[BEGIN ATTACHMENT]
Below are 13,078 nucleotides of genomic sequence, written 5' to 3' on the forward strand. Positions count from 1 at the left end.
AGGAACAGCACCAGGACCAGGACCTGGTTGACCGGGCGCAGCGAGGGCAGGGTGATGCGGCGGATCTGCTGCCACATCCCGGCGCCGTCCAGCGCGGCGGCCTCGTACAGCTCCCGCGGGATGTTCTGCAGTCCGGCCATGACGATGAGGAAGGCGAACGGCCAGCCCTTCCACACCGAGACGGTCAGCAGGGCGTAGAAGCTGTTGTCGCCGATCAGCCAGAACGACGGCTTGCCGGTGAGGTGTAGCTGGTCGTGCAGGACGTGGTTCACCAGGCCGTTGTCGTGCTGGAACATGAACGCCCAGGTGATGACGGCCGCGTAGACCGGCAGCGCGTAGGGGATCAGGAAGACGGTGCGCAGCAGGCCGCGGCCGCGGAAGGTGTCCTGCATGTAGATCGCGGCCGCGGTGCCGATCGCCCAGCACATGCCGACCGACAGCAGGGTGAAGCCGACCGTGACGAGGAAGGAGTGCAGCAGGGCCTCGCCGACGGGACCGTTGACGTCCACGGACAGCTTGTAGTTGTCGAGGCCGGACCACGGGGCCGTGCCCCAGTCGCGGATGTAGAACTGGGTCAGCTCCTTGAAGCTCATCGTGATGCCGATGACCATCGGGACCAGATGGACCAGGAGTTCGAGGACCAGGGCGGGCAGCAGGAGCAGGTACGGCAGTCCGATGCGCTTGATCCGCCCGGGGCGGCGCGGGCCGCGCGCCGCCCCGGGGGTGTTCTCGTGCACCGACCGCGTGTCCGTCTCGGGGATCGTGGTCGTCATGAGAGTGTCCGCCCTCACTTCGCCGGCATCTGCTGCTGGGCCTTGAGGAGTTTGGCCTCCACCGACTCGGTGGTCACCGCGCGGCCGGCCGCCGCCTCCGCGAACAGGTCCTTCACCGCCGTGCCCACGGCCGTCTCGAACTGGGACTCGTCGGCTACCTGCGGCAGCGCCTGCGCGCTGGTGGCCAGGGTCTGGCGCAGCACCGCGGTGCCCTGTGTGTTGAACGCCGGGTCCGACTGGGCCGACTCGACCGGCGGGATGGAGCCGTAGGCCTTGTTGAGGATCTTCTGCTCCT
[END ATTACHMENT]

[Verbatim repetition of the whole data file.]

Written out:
Below are 13,078 nucleotides of genomic sequence, written 5' to 3' on the forward strand. Positions count from 1 at the left end.
AGGAACAGCACCAGGACCAGGACCTGGTTGACCGGGCGCAGCGAGGGCAGGGTGATGCGGCGGATCTGCTGCCACATCCCGGCGCCGTCCAGCGCGGCGGCCTCGTACAGCTCCCGCGGGATGTTCTGCAGTCCGGCCATGACGATGAGGAAGGCGAACGGCCAGCCCTTCCACACCGAGACGGTCAGCAGGGCGTAGAAGCTGTTGTCGCCGATCAGCCAGAACGACGGCTTGCCGGTGAGGTGTAGCTGGTCGTGCAGGACGTGGTTCACCAGGCCGTTGTCGTGCTGGAACATGAACGCCCAGGTGATGACGGCCGCGTAGACCGGCAGCGCGTAGGGGATCAGGAAGACGGTGCGCAGCAGGCCGCGGCCGCGGAAGGTGTCCTGCATGTAGATCGCGGCCGCGGTGCCGATCGCCCAGCACATGCCGACCGACAGCAGGGTGAAGCCGACCGTGACGAGGAAGGAGTGCAGCAGGGCCTCGCCGACGGGACCGTTGACGTCCACGGACAGCTTGTAGTTGTCGAGGCCGGACCACGGGGCCGTGCCCCAGTCGCGGATGTAGAACTGGGTCAGCTCCTTGAAGCTCATCGTGATGCCGATGACCATCGGGACCAGATGGACCAGGAGTTCGAGGACCAGGGCGGGCAGCAGGAGCAGGTACGGCAGTCCGATGCGCTTGATCCGCCCGGGGCGGCGCGGGCCGCGCGCCGCCCCGGGGGTGTTCTCGTGCACCGACCGCGTGTCCGTCTCGGGGATCGTGGTCGTCATGAGAGTGTCCGCCCTCACTTCGCCGGCATCTGCTGCTGGGCCTTGAGGAGTTTGGCCTCCACCGACTCGGTGGTCACCGCGCGGCCGGCCGCCGCCTCCGCGAACAGGTCCTTCACCGCCGTGCCCACGGCCGTCTCGAACTGGGACTCGTCGGCTACCTGCGGCAGCGCCTGCGCGCTGGTGGCCAGGGTCTGGCGCAGCACCGCGGTGCCCTGTGTGTTGAACGCCGGGTCCGACTGGGCCGACTCGACCGGCGGGATGGAGCCGTAGGCCTTGTTGAGGATCTTCTGCTCCT